I had to resolve what to do with my rhubarb. The rhubarb had been macerating in sugar since last Sunday creating a pinkish syrup. I love the crunch of raw rhubarb and despair of cooking it. But I I had never seen it used un-cooked — something about not eating raw rhubarb. I had nibbled on quite a bit and I seemed none the worse. Some internet research revealed that the prohibition extended only to rhubarb’s leaves and roots. I strained the rhubarb-infused syrup, added a few sprigs of rosemary and reduced my two cups to one cup of a fragrant syrup. After allowing the syrup to cool fully, I poured in over my rhubarb. Now I have my relish to serve with the Meyer lemon sorbet.
Rhubarb relish retains the crunchy character of raw rhubarb and is perfumed with rosemary. It’s the perfect complement to a citrus sorbet or vanilla or strawberry ice cream.
Do Ahead May be made up to one week in advance.
1 pound rhubarb, leaves and bottom trimmed and discarded
1 cup sugar
2-3 small springs rosemary
1 Cut rhubarb into long, thin strips and 1/4-3/8 thick. Line up strips and cut across creating little cubes.
2 Combine rhubarb cubes and sugar in bowl and mix well. Allow to macerate for 24 to 48 hours, stirring occasionally to make sure all sugar melts into syrup.
3 Strain syrup and reserve. You should have about 2 cups syrup. Return rhubarb to refrigerator. Place syrup and a few springs rosemary in small pot and cook over moderate heat until reduced by half to about 1 cup. Strain rosemary from syrup. When syrup is cool, pour over rhubarb and mix well.
Yield 1 1/2 cups
Looking Ahead and Looking Forward
My tasks today are primarily getting the Spring Vegetable Antipasti together plus a few other pre-dinner odds and ends. The antipasti is designed to be a celebration of our local harvest — seasonal cooking that reminds us of our place and time. This will will include baby artichokes, wild ramps, fava beans, fiddlehead ferns, rainbow chard, asparagus and beets (more homage to winter past than spring present, but some needed color). These wonderful vegetables are best left to “day-of” preparation.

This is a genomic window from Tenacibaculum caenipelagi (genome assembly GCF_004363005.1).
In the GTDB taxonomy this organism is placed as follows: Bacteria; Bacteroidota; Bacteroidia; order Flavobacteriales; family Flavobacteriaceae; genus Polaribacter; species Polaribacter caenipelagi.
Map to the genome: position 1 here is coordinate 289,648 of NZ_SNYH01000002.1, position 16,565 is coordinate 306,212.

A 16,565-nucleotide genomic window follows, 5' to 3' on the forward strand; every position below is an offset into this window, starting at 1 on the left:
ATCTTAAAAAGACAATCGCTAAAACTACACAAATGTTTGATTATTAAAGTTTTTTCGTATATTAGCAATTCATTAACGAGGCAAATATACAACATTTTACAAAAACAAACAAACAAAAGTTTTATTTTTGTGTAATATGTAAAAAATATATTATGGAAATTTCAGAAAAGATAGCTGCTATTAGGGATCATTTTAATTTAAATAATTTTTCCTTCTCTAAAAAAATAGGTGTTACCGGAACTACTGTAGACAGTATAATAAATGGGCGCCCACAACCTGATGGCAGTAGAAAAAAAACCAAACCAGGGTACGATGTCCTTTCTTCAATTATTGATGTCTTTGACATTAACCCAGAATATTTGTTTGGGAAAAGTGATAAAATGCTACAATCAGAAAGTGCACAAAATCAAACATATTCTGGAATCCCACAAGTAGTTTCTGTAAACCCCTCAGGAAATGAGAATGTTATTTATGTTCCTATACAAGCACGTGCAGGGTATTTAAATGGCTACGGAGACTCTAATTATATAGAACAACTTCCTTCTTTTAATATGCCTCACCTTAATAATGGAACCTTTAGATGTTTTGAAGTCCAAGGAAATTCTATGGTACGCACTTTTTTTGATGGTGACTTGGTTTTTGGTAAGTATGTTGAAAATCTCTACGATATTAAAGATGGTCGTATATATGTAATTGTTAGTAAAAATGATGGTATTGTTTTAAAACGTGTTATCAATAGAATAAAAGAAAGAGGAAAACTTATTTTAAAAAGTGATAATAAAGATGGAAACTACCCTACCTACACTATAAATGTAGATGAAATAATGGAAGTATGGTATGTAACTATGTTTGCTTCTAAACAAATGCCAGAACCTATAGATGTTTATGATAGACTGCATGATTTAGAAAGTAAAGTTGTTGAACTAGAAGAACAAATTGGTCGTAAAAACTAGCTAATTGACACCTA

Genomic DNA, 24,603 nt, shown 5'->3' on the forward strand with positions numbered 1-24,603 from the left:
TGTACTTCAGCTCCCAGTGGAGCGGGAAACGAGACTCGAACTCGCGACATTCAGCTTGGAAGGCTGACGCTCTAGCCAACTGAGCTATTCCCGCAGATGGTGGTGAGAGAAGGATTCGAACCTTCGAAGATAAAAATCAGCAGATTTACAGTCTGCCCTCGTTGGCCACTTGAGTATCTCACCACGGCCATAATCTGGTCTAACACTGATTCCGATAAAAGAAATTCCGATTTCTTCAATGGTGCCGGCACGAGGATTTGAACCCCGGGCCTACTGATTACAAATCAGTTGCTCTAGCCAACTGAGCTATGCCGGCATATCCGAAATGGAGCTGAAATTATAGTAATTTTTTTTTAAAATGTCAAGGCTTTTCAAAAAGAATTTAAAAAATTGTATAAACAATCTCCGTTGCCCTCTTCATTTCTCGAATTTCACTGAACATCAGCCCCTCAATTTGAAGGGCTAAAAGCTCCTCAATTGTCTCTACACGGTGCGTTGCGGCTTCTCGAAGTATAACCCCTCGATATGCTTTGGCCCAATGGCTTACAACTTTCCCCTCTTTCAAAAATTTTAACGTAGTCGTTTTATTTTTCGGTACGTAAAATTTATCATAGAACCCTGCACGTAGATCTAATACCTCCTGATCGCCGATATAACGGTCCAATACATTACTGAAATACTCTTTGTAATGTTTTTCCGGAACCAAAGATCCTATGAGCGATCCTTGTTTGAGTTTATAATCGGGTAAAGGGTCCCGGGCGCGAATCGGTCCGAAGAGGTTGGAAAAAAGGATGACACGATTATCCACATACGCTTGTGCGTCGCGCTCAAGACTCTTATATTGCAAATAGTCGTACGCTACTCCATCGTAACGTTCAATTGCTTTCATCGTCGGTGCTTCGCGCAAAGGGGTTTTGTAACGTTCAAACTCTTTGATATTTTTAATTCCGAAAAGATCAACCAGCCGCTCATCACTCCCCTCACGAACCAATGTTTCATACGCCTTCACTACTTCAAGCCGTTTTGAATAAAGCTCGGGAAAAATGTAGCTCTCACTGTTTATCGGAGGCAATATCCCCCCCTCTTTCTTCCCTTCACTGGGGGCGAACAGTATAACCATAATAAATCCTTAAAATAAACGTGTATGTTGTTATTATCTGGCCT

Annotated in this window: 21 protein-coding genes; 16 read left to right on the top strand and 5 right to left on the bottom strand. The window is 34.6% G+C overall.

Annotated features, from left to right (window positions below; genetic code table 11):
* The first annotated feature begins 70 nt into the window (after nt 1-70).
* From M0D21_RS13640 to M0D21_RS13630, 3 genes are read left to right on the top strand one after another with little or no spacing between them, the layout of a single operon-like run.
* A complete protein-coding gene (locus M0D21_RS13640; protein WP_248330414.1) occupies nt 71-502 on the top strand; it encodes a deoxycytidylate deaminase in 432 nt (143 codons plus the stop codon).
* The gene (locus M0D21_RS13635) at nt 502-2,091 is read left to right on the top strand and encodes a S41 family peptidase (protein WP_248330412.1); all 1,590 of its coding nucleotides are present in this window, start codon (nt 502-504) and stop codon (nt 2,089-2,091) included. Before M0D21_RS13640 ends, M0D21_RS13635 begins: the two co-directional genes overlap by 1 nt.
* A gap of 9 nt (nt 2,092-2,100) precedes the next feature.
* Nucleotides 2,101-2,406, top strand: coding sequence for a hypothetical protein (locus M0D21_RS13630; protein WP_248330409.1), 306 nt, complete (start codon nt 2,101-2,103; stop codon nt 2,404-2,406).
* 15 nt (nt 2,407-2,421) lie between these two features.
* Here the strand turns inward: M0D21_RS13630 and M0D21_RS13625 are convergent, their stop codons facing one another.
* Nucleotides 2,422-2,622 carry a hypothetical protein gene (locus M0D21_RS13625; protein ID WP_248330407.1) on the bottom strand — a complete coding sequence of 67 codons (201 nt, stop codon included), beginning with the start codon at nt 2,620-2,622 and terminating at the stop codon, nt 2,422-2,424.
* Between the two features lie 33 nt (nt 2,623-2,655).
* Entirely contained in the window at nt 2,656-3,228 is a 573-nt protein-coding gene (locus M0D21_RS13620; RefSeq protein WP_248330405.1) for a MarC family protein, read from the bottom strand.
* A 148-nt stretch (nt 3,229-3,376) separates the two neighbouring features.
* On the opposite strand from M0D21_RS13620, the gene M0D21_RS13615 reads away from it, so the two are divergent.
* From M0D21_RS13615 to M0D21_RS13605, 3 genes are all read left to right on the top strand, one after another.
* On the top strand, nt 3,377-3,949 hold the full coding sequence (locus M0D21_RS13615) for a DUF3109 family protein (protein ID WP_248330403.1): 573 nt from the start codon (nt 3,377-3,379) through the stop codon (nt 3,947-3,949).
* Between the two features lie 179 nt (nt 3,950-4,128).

I have arranged for a helper from Frog Commissary to assist in serving. Before dinner I will group the elements of each course together on the kitchen counters. I will have posted my menu and my re-positionable labels with my final tasks and reminders. I will post a sign reminding myself to “KEEP PORTIONS SMALL” as we have lots to enjoy. And enjoy has what I have done so far.
Christina and I are looking forward to meeting our guests and, as I say in At Home,” sharing the warmth of our home and a good meal. ” (OK, maybe a very good meal!)
Coming on Tuesday
On Tuesday — my day job permitting — you can read about whether I ended up getting my one relaxed hour and how the evening went including photos. More importantly, I will share with you the central lesson of Company’s Coming.
Coming Next Weekend
I know posts have been coming hot and heavy with an unusual number of pretty long blogs over an unusual few days. I hope you have enjoyed reading them and how to do More Parties. Better. Easier. After a break of several days, I will post Don’t Try This At Home, a behind the scenes look at Frog Commissary’s catering The Franklin Institute Awards dinner this Thursday where the guest of honor will be Bill Gates.
REMINDER: If you plan to order At Home’s Mother’s Day Special, Mother’s Day is only two weeks away and you need to order in time to allow for shipping.
Thank you for visiting.
Your Home Entertaining Coach